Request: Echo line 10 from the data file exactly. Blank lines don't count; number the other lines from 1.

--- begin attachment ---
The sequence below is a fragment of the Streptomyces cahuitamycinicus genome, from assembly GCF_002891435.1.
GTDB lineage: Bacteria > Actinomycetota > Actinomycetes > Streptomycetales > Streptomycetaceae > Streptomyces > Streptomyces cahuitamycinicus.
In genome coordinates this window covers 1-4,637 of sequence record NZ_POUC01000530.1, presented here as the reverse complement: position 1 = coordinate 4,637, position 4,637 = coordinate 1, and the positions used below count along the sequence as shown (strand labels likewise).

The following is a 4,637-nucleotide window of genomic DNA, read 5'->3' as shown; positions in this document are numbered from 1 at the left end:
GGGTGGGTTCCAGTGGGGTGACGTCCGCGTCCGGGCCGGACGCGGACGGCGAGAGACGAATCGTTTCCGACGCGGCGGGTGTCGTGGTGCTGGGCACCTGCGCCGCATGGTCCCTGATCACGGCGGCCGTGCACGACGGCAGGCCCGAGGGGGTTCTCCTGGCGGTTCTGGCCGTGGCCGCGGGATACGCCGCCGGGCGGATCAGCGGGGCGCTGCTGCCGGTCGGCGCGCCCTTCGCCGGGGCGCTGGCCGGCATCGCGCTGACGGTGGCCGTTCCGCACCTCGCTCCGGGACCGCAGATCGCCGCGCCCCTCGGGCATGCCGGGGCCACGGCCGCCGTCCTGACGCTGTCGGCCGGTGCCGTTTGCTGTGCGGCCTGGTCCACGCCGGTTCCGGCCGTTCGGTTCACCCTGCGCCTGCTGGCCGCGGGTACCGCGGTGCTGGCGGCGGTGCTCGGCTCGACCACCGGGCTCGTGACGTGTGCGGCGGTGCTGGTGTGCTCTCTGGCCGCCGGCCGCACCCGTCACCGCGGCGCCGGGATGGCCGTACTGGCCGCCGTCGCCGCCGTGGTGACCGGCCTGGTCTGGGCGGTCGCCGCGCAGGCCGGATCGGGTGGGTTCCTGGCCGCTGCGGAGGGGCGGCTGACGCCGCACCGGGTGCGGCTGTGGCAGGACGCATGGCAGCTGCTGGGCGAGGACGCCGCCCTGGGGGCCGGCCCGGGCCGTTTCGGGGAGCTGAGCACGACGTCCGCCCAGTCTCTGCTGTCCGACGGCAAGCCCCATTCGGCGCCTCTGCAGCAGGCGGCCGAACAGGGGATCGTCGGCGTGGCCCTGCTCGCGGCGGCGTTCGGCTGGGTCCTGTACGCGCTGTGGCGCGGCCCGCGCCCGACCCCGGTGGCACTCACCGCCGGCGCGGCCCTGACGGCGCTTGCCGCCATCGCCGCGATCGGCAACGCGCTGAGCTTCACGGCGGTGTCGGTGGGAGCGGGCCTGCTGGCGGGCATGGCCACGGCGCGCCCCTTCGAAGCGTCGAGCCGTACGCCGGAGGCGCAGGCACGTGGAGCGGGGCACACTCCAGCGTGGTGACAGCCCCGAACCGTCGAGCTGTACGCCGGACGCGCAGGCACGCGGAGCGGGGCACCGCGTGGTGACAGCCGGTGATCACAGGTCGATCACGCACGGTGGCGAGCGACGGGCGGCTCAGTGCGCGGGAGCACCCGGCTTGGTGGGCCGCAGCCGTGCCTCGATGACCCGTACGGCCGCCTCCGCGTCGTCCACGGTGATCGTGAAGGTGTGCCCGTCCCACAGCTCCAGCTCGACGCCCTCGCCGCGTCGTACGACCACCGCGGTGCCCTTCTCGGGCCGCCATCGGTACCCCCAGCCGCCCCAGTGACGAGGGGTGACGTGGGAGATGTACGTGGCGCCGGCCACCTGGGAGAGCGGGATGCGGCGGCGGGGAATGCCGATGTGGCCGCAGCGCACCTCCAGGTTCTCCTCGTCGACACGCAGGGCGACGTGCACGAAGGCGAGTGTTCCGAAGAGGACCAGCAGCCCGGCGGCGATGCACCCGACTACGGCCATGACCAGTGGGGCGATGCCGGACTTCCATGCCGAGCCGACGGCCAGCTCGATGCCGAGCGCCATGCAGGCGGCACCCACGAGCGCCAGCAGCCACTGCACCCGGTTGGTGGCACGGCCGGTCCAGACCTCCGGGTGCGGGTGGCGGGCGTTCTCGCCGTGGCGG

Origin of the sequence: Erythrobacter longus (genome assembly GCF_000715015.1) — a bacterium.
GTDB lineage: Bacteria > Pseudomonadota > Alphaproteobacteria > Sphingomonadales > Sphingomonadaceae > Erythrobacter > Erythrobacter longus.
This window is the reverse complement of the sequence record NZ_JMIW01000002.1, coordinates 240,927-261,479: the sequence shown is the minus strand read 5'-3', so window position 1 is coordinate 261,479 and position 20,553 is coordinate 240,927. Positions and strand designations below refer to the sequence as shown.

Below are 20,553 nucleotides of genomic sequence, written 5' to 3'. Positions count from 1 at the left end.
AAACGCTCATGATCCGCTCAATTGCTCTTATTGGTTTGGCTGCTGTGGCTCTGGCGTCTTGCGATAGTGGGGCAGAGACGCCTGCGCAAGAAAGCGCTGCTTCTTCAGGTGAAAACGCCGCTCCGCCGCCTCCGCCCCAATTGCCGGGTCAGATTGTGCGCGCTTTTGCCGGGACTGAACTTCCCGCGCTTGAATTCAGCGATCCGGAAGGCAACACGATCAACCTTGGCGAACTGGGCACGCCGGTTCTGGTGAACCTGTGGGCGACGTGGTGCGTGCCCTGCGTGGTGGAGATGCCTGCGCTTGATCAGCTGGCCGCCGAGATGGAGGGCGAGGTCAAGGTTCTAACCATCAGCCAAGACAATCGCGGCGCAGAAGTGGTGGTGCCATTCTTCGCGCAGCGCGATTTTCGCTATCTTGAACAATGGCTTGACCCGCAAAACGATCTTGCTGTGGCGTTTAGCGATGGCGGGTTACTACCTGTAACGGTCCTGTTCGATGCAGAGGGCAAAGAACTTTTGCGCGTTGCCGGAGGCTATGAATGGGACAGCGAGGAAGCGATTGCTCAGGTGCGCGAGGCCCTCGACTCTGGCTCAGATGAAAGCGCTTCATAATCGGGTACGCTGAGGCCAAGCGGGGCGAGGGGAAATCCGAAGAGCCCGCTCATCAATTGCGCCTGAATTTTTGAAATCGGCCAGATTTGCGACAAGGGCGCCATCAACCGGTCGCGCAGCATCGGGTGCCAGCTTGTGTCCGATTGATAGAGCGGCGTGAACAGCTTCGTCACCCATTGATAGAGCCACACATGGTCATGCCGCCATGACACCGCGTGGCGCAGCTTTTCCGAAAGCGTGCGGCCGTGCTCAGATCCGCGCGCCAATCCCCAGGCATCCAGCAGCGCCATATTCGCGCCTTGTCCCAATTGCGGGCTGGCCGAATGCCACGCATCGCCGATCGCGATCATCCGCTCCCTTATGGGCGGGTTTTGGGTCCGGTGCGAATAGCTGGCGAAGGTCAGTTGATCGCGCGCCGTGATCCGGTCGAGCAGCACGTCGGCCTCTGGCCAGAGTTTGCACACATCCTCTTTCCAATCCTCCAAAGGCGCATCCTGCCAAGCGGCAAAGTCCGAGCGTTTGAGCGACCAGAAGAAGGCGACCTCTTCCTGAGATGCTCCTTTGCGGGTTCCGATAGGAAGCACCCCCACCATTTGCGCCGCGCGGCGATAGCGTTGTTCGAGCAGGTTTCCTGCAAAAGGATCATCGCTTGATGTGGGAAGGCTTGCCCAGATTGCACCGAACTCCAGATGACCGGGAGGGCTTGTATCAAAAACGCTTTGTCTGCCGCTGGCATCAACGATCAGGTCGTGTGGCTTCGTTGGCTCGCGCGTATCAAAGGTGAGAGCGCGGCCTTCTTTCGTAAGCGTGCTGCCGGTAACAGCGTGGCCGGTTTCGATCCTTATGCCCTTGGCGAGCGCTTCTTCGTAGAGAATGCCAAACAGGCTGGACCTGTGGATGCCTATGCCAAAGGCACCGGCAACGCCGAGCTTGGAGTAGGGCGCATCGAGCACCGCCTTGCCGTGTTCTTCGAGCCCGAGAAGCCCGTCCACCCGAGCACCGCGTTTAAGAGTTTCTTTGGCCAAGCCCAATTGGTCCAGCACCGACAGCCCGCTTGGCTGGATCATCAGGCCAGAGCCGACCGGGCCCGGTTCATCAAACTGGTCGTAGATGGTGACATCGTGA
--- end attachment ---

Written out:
AAACGCTCATGATCCGCTCAATTGCTCTTATTGGTTTGGCTGCTGTGGCTCTGGCGTCTTGCGATAGTGGGGCAGAGACGCCTGCGCAAGAAAGCGCTGCTTCTTCAGGTGAAAACGCCGCTCCGCCGCCTCCGCCCCAATTGCCGGGTCAGATTGTGCGCGCTTTTGCCGGGACTGAACTTCCCGCGCTTGAATTCAGCGATCCGGAAGGCAACACGATCAACCTTGGCGAACTGGGCACGCCGGTTCTGGTGAACCTGTGGGCGACGTGGTGCGTGCCCTGCGTGGTGGAGATGCCTGCGCTTGATCAGCTGGCCGCCGAGATGGAGGGCGAGGTCAAGGTTCTAACCATCAGCCAAGACAATCGCGGCGCAGAAGTGGTGGTGCCATTCTTCGCGCAGCGCGATTTTCGCTATCTTGAACAATGGCTTGACCCGCAAAACGATCTTGCTGTGGCGTTTAGCGATGGCGGGTTACTACCTGTAACGGTCCTGTTCGATGCAGAGGGCAAAGAACTTTTGCGCGTTGCCGGAGGCTATGAATGGGACAGCGAGGAAGCGATTGCTCAGGTGCGCGAGGCCCTCGACTCTGGCTCAGATGAAAGCGCTTCATAATCGGGTACGCTGAGGCCAAGCGGGGCGAGGGGAAATCCGAAGAGCCCGCTCATCAATTGCGCCTGAATTTTTGAAATCGGCCAGATTTGCGACAAGGGCGCCATCAACCGGTCGCGCAGCATCGGGTGCCAGCTTGTGTCCGATTGATAGAGCGGCGTGAACAGCTTCGTCACCCATTGATAGAGCCACACATGGTCATGCCGCCATGACACCGCGTGGCGCAGCTTTTCCGAAAGCGTGCGGCCGTGCTCAGATCCGCGCGCCAATCCCCAGGCATCCAGCAGCGCCATATTCGCGCCTTGTCCCAATTGCGGGCTGGCCGAATGCCACGCATCGCCGATCGCGATCATCCGCTCCCTTATGGGCGGGTTTTGGGTCCGGTGCGAATAGCTGGCGAAGGTCAGTTGATCGCGCGCCGTGATCCGGTCGAGCAGCACGTCGGCCTCTGGCCAGAGTTTGCACACATCCTCTTTCCAATCCTCCAAAGGCGCATCCTGCCAAGCGGCAAAGTCCGAGCGTTTGAGCGACCAGAAGAAGGCGACCTCTTCCTGAGATGCTCCTTTGCGGGTTCCGATAGGAAGCACCCCCACCATTTGCGCCGCGCGGCGATAGCGTTGTTCGAGCAGGTTTCCTGCAAAAGGATCATCGCTTGATGTGGGAAGGCTTGCCCAGATTGCACCGAACTCCAGATGACCGGGAGGGCTTGTATCAAAAACGCTTTGTCTGCCGCTGGCATCAACGATCAGGTCGTGTGGCTTCGTTGGCTCGCGCGTATCAAAGGTGAGAGCGCGGCCTTCTTTCGTAAGCGTGCTGCCGGTAACAGCGTGGCCGGTTTCGATCCTTATGCCCTTGGCGAGCGCTTCTTCGTAGAGAATGCCAAACAGGCTGGACCTGTGGATGCCTATGCCAAAGGCACCGGCAACGCCGAGCTTGGAGTAGGGCGCATCGAGCACCGCCTTGCCGTGTTCTTCGAGCCCGAGAAGCCCGTCCACCCGAGCACCGCGTTTAAGAGTTTCTTTGGCCAAGCCCAATTGGTCCAGCACCGACAGCCCGCTTGGCTGGATCATCAGGCCAGAGCCGACCGGGCCCGGTTCATCAAACTGGTCGTAGATGGTGACATCGTGA